[sidebar: after going to battle against the mean, nasty germies, I am officially back among the living]
It seems fitting that during October, which is breast cancer awareness month, that I had the opportunity to kick of this time of year with so many inspiring people who have chose (or been chosen) to fight against this disease. Today, I'll share the story of another one with you...
During our Tour de Pink experience, every night, we had a group dinner and the Ride organizers would use part of their brief talking time to share the story of a rider, or of our fight against breast cancer to serve as inspiration for the following day's ride. Saturday night, everyone was tired and mentally and physically trying to gear up for Sunday which would be our last "real" day of riding. Our hosts wisely asked Diana to speak.
Diana, like so many in the room, and on the ride, is a breast cancer survivor. She was very nervous to share her story and was very emotional about her experience. Her story, in fact, is still going on - later this year, Diana will have prophylactic procedures to help ensure that she can continue to live her life cancer free. As she spoke, her theme emerged: it was so hard for her to deal with breast cancer because she didn't even have a choice...she didn't seek out cancer; she had to fight; she couldn't take a break. I've met Diana a few brief times and her honesty really struck me. Its easy for me to sit in "my place in the world" and see her strength and see how brave she is in her fight and in her ability to share her story. Its also easy for me to sit where I sit and get bogged down by the day to day annoyances, nuisances, and issues that seem paramount to everything.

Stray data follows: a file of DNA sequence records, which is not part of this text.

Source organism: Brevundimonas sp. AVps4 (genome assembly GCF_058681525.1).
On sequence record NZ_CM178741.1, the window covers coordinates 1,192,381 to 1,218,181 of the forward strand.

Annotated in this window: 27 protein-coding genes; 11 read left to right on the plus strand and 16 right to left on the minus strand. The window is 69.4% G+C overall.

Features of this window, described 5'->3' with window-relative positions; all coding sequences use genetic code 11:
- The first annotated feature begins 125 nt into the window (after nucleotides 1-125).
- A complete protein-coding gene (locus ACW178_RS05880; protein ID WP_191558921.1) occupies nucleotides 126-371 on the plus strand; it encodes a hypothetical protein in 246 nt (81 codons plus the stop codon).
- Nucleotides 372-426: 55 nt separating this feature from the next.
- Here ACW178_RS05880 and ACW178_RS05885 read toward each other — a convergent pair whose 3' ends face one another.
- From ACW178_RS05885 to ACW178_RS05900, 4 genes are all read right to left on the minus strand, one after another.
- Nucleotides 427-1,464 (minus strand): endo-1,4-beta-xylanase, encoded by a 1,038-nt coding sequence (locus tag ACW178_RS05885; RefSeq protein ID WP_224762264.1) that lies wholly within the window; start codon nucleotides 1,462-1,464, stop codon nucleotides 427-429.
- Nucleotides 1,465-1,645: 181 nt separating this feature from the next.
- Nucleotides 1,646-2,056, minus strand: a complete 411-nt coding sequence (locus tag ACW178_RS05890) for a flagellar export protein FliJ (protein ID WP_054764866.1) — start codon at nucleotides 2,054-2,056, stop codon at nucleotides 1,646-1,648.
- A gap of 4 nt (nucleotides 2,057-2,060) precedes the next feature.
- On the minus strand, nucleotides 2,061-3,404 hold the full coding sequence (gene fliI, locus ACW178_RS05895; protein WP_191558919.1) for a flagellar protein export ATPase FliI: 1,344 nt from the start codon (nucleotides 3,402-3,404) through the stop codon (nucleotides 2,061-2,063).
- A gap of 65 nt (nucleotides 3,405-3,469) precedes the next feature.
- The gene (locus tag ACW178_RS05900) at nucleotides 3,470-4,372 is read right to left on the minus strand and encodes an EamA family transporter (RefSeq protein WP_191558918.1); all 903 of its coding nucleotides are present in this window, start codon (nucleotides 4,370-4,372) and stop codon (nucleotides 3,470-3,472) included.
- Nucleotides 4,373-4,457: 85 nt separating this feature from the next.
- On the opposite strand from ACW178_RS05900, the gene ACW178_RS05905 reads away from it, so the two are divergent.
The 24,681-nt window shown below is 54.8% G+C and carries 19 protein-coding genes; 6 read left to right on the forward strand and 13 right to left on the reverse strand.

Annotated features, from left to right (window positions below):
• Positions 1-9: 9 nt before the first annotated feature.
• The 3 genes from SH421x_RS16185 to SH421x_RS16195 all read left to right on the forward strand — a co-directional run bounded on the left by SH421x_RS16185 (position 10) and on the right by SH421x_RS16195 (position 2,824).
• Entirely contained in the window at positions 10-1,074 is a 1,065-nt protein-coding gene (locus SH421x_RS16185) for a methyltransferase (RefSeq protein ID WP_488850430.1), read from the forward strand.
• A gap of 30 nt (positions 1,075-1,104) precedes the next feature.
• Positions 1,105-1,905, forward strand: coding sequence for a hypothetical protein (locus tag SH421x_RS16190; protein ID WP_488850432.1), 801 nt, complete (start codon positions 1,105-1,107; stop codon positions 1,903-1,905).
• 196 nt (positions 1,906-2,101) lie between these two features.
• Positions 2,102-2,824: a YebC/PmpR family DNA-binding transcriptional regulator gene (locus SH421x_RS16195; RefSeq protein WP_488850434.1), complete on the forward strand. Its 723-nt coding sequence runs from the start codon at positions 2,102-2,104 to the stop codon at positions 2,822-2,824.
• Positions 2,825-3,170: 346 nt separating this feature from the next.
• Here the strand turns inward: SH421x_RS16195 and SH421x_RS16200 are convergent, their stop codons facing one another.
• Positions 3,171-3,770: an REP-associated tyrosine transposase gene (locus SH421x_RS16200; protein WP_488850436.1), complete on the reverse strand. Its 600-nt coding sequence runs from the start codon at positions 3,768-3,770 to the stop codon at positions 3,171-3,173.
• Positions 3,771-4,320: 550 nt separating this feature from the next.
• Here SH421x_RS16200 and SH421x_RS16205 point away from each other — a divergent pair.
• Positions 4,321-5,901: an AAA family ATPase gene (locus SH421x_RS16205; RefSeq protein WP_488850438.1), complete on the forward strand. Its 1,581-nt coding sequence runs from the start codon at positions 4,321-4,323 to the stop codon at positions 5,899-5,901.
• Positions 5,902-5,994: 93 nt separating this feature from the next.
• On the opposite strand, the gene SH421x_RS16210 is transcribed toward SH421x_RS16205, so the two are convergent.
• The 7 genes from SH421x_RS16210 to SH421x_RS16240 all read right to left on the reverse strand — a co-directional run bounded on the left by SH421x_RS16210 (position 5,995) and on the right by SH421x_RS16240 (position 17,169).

Now don't get me wrong - I am, and always have been, a HUGE proponent of Maslow's Hierarchy of Needs, but a lot of times when we are down in the dumps about our own issues, its easy to forget to gain perspective (missing a flight does NOT equate to world hunger...just an example here people, I went grandiose for effect), its also easy to forget that we CAN get through it.
And that is why Diana is so special to me - she drove home that everything we do - well, most everything we do - is something we CHOOSE. Tired from a long bike ride? You chose to get on that bike. Angry at a co-worker? Well, you accepted the job and you chose to let him/her affect you. Feeling a bit of self-pity (and believe me people, I do this!) well you have chosen to wallow there for a bit - perhaps you need to - to move past whatever is bothering you. The choice options may not always be the most desireable - but there's always a choice. And of course, there will be things that life throws at us that we CAN'T choose - like cancer.
Diana now appears in my mind almost every day reminding me to remember there's a difference between what we choose and what we don't choose. And I need to own every choice I make - no matter how passive, and then, I need to make the best of that choice.
On Sunday - when the hills were painful, and I was tired, and I was hot...I choose to ride for Diana. I chose to own the experience, and I chose to love it. And I still do.
3 weeks ago